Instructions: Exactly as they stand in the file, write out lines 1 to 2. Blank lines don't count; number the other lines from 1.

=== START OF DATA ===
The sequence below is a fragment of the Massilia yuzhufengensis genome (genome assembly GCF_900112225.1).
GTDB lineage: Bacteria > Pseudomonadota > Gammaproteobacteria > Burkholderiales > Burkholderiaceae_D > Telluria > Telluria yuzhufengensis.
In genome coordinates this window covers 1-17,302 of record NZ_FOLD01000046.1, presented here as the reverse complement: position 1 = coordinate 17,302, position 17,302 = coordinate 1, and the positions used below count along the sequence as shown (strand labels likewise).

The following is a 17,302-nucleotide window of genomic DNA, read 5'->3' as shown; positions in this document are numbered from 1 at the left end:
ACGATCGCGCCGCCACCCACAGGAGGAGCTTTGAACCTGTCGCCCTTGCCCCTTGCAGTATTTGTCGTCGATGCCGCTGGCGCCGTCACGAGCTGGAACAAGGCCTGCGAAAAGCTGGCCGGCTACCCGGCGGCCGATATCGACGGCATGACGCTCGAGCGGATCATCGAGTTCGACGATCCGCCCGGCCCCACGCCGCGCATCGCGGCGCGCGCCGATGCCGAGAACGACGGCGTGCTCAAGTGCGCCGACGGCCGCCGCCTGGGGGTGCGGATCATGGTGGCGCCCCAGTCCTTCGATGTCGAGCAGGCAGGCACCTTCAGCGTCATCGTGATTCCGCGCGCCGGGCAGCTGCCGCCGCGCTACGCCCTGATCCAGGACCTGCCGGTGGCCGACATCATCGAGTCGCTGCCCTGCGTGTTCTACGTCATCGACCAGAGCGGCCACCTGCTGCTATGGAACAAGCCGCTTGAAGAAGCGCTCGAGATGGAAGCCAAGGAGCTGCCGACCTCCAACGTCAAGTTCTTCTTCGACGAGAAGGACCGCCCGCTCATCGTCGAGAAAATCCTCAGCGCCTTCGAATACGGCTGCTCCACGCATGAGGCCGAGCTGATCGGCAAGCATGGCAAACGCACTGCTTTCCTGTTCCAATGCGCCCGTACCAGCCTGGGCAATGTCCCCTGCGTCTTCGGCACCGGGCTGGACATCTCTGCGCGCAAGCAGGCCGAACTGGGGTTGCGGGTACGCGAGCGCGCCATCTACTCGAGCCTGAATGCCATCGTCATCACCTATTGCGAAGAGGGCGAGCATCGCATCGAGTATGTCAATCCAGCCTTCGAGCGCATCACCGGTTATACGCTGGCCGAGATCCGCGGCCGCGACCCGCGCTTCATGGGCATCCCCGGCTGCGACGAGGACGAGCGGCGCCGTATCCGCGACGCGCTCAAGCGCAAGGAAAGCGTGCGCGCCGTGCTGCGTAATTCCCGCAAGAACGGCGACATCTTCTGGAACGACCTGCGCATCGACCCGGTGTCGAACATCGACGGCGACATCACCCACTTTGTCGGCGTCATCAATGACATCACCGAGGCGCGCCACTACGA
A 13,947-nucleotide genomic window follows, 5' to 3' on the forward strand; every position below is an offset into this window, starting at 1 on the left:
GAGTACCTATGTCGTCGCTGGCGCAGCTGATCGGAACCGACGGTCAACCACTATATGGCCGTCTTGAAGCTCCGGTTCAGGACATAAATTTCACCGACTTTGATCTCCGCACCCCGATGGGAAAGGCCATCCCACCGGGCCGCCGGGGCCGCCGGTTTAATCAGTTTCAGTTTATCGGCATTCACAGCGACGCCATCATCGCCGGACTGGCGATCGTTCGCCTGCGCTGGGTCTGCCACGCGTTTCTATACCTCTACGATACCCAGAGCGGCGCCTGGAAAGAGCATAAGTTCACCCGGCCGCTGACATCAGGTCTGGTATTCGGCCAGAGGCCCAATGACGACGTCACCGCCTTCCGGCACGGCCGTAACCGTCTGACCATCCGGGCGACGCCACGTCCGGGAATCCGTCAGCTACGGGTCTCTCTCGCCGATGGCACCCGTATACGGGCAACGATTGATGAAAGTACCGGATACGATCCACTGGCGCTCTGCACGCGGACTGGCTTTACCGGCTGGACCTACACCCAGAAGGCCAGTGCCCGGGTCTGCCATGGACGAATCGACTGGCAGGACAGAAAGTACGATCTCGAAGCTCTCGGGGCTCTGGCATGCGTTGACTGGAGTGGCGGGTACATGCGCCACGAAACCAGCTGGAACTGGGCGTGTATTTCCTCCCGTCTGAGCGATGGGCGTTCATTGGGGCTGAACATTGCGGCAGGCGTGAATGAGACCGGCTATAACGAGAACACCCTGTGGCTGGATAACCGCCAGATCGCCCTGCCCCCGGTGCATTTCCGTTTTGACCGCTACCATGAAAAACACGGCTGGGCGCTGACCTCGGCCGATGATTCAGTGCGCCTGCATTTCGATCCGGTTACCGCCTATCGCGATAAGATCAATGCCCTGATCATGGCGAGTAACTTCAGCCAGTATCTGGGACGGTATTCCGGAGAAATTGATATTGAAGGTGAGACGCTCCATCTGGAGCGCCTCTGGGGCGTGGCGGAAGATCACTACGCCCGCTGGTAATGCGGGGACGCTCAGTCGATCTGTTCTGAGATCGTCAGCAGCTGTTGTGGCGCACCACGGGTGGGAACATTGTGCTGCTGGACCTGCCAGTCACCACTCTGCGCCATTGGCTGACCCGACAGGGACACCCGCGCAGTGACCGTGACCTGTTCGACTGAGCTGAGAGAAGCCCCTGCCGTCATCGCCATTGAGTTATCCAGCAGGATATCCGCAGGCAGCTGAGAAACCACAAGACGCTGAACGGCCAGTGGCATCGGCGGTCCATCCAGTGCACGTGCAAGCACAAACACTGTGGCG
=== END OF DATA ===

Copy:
The sequence below is a fragment of the Massilia yuzhufengensis genome (genome assembly GCF_900112225.1).
GTDB lineage: Bacteria > Pseudomonadota > Gammaproteobacteria > Burkholderiales > Burkholderiaceae_D > Telluria > Telluria yuzhufengensis.